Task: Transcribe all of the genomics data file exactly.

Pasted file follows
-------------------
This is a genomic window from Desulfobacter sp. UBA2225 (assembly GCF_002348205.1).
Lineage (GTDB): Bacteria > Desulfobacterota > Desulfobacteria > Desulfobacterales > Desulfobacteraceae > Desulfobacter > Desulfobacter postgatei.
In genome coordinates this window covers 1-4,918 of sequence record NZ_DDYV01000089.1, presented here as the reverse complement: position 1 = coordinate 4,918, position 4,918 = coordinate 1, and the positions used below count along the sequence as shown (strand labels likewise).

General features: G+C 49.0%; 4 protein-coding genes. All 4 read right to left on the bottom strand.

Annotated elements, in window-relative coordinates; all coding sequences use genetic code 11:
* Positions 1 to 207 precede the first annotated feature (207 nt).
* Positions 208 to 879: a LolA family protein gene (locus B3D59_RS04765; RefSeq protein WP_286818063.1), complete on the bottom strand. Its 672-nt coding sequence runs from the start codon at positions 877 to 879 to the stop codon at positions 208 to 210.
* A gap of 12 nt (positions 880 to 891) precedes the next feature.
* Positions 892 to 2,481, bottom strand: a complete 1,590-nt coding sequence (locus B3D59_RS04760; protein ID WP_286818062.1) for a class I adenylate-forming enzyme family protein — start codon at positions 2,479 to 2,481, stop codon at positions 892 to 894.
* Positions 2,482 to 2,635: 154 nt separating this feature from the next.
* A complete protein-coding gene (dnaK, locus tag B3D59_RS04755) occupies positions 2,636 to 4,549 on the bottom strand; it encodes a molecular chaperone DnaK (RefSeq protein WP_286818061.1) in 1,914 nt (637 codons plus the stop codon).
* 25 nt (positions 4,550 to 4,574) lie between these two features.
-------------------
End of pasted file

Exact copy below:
This is a genomic window from Desulfobacter sp. UBA2225 (assembly GCF_002348205.1).
Lineage (GTDB): Bacteria > Desulfobacterota > Desulfobacteria > Desulfobacterales > Desulfobacteraceae > Desulfobacter > Desulfobacter postgatei.
In genome coordinates this window covers 1-4,918 of sequence record NZ_DDYV01000089.1, presented here as the reverse complement: position 1 = coordinate 4,918, position 4,918 = coordinate 1, and the positions used below count along the sequence as shown (strand labels likewise).

General features: G+C 49.0%; 4 protein-coding genes. All 4 read right to left on the bottom strand.

Annotated elements, in window-relative coordinates; all coding sequences use genetic code 11:
* Positions 1 to 207 precede the first annotated feature (207 nt).
* Positions 208 to 879: a LolA family protein gene (locus B3D59_RS04765; RefSeq protein WP_286818063.1), complete on the bottom strand. Its 672-nt coding sequence runs from the start codon at positions 877 to 879 to the stop codon at positions 208 to 210.
* A gap of 12 nt (positions 880 to 891) precedes the next feature.
* Positions 892 to 2,481, bottom strand: a complete 1,590-nt coding sequence (locus B3D59_RS04760; protein ID WP_286818062.1) for a class I adenylate-forming enzyme family protein — start codon at positions 2,479 to 2,481, stop codon at positions 892 to 894.
* Positions 2,482 to 2,635: 154 nt separating this feature from the next.
* A complete protein-coding gene (dnaK, locus tag B3D59_RS04755) occupies positions 2,636 to 4,549 on the bottom strand; it encodes a molecular chaperone DnaK (RefSeq protein WP_286818061.1) in 1,914 nt (637 codons plus the stop codon).
* 25 nt (positions 4,550 to 4,574) lie between these two features.